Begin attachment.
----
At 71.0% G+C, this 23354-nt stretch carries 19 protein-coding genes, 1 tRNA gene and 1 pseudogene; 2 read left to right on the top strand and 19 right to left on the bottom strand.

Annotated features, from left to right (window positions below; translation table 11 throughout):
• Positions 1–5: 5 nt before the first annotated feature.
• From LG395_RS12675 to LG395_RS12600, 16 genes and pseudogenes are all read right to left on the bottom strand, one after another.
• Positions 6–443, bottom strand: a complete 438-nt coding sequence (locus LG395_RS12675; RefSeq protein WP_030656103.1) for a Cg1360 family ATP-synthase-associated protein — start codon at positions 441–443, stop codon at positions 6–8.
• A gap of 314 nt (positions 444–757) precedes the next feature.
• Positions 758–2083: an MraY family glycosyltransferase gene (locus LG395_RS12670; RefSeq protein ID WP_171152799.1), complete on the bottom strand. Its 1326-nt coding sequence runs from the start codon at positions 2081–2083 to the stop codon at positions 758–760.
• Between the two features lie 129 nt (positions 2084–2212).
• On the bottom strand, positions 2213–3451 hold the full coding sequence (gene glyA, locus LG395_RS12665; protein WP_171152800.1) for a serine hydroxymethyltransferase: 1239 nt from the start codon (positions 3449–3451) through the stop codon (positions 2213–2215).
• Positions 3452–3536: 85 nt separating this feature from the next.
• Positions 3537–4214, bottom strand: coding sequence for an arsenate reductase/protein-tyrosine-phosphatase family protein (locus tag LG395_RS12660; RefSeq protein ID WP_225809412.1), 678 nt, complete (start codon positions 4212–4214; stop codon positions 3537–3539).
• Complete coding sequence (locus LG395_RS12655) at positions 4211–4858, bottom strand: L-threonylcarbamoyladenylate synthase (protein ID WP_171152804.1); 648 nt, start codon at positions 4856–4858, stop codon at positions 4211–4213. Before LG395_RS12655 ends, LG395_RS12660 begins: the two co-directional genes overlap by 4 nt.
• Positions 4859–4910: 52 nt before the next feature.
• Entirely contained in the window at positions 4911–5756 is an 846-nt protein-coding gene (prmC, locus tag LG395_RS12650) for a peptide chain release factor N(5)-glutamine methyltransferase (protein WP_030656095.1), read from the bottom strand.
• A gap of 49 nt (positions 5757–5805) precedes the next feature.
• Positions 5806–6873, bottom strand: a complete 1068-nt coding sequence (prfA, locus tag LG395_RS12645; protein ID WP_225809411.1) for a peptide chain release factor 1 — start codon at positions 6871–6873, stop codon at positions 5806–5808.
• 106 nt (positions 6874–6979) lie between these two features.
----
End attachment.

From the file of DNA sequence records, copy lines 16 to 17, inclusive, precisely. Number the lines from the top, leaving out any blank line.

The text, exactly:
• Positions 5806–6873, bottom strand: a complete 1068-nt coding sequence (prfA, locus tag LG395_RS12645; protein ID WP_225809411.1) for a peptide chain release factor 1 — start codon at positions 6871–6873, stop codon at positions 5806–5808.
• 106 nt (positions 6874–6979) lie between these two features.